Canadian National has apparently outbid Canadian Pacific in their competing attempts to acquire Kansas City Southern, stirring shipper concerns.
The drama began when the management of KCS chose to accept a $29 billion offer from CP. After that, CN countered with an unsolicited offer totaling $33 billion.
Last April, the Surface Transportation Board permitted the CP-KCS transaction approval process to proceed under merger rules that were in place prior to 2001, the year the STB adopted what are now called “the new rules”. (AA, 5-15-21, P. 5).
The Freight Rail Customer Alliance told the board the CN-KCS bid should be reviewed under the new rules because of serious competitive issues it raises.
The CP-KCS combination would merge the two smallest Class I railroads, in the end creating what would still be the smallest Class I railroad. By contrast, the merger of CN and KCS would create the fifth largest Class I railroad in North America.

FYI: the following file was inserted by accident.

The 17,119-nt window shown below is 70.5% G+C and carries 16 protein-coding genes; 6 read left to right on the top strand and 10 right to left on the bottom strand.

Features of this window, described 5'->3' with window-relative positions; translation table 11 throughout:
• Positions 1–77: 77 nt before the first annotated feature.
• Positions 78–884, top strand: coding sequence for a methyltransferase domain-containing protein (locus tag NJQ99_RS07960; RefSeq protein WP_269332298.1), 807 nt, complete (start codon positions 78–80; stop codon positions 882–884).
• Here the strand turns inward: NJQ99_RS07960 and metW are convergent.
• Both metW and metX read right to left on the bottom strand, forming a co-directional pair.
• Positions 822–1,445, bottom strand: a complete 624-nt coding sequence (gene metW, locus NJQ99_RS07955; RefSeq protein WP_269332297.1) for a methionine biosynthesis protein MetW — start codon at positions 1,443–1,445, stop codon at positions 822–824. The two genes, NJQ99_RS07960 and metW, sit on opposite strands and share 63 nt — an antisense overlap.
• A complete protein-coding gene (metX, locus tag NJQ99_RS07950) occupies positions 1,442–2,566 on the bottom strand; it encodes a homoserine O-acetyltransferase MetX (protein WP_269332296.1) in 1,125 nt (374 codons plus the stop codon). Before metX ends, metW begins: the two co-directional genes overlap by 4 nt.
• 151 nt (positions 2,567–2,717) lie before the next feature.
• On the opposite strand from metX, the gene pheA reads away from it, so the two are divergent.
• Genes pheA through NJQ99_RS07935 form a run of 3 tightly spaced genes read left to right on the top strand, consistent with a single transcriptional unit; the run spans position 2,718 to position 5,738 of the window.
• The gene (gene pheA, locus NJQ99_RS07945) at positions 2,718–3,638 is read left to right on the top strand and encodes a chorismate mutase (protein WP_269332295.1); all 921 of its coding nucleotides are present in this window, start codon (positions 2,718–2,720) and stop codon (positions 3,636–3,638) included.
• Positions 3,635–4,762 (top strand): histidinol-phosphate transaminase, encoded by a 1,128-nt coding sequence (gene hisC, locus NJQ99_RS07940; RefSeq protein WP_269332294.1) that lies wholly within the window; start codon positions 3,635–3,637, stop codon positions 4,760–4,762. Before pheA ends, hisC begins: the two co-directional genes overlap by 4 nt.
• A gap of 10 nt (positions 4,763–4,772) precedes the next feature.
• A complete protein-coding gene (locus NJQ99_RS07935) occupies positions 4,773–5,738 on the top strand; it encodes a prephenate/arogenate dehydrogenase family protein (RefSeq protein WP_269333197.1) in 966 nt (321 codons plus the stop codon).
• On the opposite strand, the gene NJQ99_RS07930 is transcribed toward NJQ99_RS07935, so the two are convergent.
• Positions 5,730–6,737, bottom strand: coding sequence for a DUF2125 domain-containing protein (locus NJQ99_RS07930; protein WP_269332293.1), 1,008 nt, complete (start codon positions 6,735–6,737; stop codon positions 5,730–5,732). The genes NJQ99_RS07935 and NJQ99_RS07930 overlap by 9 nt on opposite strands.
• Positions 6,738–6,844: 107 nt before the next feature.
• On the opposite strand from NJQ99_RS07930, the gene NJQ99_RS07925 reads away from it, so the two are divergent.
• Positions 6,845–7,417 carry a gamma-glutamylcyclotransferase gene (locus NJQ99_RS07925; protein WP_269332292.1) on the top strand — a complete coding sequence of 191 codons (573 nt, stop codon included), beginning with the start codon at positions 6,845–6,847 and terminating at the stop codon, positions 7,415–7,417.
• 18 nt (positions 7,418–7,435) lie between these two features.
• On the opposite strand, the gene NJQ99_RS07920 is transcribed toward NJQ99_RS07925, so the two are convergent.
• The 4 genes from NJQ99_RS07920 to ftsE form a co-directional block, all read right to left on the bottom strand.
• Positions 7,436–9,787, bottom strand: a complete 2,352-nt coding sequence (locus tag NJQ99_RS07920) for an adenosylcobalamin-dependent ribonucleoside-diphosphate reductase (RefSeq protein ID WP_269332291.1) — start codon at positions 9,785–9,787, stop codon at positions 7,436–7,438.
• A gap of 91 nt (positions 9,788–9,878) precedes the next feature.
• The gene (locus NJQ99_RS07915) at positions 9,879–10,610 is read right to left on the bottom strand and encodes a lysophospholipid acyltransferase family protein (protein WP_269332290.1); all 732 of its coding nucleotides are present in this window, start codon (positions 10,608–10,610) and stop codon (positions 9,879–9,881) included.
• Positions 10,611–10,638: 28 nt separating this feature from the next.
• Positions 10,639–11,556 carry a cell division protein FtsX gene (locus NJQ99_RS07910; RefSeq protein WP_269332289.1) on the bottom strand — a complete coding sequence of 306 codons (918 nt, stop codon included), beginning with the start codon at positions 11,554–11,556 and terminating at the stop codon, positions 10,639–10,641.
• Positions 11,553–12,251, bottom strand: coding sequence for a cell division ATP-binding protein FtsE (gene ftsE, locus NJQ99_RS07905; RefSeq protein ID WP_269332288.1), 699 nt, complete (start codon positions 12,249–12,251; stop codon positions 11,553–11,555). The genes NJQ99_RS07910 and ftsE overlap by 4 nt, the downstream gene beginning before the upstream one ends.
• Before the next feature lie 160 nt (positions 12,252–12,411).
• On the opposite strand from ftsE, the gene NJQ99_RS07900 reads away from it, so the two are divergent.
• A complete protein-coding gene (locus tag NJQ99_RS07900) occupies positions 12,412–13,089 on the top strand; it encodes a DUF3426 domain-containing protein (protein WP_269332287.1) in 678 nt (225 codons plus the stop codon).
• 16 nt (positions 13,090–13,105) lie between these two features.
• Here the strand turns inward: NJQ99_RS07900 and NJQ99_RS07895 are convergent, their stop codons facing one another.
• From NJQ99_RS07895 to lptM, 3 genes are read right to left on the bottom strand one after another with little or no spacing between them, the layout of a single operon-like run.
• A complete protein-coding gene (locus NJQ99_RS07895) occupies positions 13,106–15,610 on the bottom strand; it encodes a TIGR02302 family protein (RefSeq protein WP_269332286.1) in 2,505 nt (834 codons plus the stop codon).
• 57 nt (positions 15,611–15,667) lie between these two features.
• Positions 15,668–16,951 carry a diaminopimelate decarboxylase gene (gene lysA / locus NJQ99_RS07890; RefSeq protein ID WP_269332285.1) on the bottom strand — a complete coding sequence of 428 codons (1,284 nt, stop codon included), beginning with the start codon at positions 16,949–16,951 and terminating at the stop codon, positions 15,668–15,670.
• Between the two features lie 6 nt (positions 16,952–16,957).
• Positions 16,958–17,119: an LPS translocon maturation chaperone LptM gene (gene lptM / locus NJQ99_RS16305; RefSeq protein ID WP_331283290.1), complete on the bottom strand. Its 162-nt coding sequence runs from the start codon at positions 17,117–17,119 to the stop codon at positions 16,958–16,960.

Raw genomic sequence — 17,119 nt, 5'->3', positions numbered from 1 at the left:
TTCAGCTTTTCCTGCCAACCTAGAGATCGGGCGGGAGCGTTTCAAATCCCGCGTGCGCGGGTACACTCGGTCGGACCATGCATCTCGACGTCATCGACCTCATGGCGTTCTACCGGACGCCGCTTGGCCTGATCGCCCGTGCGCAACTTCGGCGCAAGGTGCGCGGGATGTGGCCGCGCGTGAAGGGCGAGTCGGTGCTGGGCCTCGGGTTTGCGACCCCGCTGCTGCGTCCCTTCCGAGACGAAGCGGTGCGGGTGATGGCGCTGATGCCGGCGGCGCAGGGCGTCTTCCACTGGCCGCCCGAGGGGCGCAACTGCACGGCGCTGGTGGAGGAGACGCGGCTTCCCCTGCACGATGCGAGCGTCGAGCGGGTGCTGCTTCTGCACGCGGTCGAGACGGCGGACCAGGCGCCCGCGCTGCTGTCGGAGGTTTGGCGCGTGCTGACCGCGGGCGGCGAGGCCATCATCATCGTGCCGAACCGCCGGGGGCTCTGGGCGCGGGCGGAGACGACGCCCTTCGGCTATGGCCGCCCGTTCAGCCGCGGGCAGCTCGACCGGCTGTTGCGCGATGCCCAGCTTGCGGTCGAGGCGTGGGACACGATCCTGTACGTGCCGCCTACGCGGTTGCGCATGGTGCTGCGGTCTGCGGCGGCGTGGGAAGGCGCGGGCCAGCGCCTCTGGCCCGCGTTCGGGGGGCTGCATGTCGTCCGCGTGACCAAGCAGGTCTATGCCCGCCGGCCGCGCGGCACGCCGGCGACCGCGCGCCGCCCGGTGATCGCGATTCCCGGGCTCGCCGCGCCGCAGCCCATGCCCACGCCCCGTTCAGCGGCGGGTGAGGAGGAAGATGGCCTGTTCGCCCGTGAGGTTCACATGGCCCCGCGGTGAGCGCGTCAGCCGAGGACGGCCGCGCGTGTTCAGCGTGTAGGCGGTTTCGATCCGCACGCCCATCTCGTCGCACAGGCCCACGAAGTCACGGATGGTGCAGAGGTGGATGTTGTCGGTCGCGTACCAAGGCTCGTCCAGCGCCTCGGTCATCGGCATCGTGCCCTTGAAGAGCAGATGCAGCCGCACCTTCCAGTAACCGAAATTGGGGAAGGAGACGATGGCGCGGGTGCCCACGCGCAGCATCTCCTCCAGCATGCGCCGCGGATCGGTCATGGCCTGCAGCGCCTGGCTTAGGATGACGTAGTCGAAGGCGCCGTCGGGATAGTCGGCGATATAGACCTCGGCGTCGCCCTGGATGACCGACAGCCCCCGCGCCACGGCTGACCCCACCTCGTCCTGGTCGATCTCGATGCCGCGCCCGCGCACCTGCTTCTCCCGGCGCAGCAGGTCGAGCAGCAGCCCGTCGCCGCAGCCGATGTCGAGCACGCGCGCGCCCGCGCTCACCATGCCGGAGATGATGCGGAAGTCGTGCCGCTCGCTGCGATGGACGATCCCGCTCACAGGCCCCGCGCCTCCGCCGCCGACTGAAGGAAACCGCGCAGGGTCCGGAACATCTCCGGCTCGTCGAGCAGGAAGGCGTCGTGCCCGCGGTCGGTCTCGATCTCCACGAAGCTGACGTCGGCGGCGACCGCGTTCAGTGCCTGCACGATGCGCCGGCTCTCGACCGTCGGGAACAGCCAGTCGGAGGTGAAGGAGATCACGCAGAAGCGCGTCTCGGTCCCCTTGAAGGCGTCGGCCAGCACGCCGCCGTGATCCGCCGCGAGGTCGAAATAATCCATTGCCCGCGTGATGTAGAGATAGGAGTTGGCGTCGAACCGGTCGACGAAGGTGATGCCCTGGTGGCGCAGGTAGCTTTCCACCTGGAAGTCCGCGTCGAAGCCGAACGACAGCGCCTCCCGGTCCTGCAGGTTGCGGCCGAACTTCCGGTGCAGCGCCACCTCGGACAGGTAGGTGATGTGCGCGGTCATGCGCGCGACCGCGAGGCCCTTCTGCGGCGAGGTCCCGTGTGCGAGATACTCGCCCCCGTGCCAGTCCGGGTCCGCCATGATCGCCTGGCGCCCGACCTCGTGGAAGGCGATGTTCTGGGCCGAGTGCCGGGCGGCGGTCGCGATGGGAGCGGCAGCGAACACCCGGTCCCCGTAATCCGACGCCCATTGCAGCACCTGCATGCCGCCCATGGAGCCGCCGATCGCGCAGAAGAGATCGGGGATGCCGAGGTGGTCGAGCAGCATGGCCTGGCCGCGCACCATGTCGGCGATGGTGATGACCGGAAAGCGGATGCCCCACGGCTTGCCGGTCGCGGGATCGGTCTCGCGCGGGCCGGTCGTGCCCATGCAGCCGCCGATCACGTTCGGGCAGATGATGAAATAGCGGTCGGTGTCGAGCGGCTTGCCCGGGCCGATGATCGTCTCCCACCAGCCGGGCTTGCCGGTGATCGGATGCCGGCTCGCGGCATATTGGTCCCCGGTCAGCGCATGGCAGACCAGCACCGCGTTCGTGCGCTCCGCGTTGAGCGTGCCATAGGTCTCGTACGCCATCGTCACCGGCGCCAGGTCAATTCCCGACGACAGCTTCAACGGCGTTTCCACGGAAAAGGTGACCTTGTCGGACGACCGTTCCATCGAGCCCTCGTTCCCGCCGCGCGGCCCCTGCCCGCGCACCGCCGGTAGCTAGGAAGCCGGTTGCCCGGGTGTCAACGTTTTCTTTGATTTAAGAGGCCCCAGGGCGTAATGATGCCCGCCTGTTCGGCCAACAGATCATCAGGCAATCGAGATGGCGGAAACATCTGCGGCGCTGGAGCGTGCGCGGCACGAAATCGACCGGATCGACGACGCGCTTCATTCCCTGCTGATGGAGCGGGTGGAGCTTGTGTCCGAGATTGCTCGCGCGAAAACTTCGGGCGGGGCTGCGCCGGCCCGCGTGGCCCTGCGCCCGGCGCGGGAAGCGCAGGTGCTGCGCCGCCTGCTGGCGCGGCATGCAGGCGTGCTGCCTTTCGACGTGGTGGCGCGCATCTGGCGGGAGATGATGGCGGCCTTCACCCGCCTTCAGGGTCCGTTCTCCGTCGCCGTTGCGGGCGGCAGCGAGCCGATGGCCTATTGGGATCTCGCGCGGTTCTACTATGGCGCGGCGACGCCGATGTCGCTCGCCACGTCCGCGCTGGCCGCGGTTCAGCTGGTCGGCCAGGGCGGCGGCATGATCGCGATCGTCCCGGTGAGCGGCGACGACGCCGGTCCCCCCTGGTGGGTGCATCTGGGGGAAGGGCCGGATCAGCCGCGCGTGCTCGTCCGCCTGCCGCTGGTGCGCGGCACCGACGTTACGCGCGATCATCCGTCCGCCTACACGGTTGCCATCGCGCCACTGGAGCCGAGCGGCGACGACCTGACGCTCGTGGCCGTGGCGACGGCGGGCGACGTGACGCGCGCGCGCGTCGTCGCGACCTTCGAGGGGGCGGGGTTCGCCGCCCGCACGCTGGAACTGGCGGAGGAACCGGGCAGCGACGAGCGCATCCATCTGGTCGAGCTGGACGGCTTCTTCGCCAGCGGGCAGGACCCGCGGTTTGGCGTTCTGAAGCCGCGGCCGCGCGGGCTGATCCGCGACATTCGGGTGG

FCRA asserted that CN’s overriding commitment to Precision Scheduled Railroading is likely to translate into service deterioration for shippers, particularly those who are considered captive.
The shipper coalition, joined by the National Coal Transportation Association and Private Railcar Food and Beverage Association, added, “CN’s PSR-related dedication to reducing its already low operating ratio means that CN will act to minimize the extent to which shippers will share in the efficiencies that CN achieves through its merger.”
American Chemistry Council President Chris Jahn also urged the STB to adopt safeguards to shore up rail competition, or “any merger could have a negative impact on manufacturing in the U.S., and the broader economy.”